With eight months to go before kickoff at London’s Wembley Stadium, the first flag of the Washington-Cincinnati international football game has already been thrown. According to ESPN’s Mike Wise, members of the British Parliament penned a letter to NFL commissioner Roger Goodell three weeks ago, “pressur[ing]” the league to either nix the slur from the former team’s name or send a different franchise to play in front of the British crowd.
"We were shocked to learn the derivation of the term 'R*dskin,' pertaining as it does to the historic abuse of native Americans," the Labour Party’s Ruth Smeeth and Ian Austin wrote Goodell, according to ESPN. "The exportation of this racial slur to the UK this autumn, when the Washington team is due to play, directly contravenes the values that many in Britain have worked so hard to instill."
With the Feb. 2 letter, Smeeth and Austin have joined a growing chorus of domestic and international voices calling for the league to step in and take a stance against the discriminatory moniker. And even while the NFL, through spokesman Brian McCarthy, effectively shrugged off any responsibility in this latest transatlantic faux pas, Smeeth warned the league that ignoring this issue would end up backfiring and hurting the NFL in the place it cares about most: its public image.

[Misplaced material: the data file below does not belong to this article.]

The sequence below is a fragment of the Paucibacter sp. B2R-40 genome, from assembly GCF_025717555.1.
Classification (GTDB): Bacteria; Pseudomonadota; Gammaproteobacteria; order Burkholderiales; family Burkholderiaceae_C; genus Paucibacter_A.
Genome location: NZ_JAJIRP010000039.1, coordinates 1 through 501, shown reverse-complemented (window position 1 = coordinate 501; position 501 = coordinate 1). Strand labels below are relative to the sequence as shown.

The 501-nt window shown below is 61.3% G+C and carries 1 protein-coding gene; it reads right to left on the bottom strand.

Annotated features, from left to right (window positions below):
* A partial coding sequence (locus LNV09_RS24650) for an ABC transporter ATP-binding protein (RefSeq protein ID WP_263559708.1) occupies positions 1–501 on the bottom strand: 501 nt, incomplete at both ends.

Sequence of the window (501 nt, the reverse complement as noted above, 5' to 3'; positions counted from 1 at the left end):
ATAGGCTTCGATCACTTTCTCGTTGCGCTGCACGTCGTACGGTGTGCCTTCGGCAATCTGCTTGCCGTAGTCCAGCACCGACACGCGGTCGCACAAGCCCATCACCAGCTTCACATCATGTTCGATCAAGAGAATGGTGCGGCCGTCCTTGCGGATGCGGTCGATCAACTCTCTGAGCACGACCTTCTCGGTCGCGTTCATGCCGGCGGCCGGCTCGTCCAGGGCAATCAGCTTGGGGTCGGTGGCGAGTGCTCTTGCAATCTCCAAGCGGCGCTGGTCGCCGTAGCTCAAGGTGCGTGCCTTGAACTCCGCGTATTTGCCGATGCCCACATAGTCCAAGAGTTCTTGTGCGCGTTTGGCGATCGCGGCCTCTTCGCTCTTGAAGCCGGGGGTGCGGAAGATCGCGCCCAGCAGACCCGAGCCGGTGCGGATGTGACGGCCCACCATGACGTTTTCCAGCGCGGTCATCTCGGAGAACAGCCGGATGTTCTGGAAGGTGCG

Citing the taxpayer-funded nature of the BBC -- the network that’s scheduled to air the game -- Smeeth threw an additional shrewd, calculating punch at the NFL in a recent interview with Wise.
"[If] we believe it's a racial slur, then that means problems for the BBC in terms of coverage of the event," Smeeth explained. "There is going to come a pressure point. The last thing the NFL wants -- after putting so much behind its brand in the UK -- is a good number of us to begin putting pressure on the BBC in terms of what they're showing and how they're showing it. This is not the image the NFL wants portrayed in the UK.”
As the stadium itself has its own "anti-racism charter," the “issue” of hosting Washington’s team is now reportedly being discussed and debated within Wembley’s internal channels.
The contest is currently slated for October 30, 2016. But, at least according to Smeeth, the game cannot be played within the city limits of London without British principles and values being compromised in the process.
"We're quite clear that sport is a vehicle for cultural change and celebration of what's best about society rather than hate and division," Smeeth added. "That's why bringing in new racial slurs to Britain is unacceptable. This is not the way we would want Native Americans introduced to our country."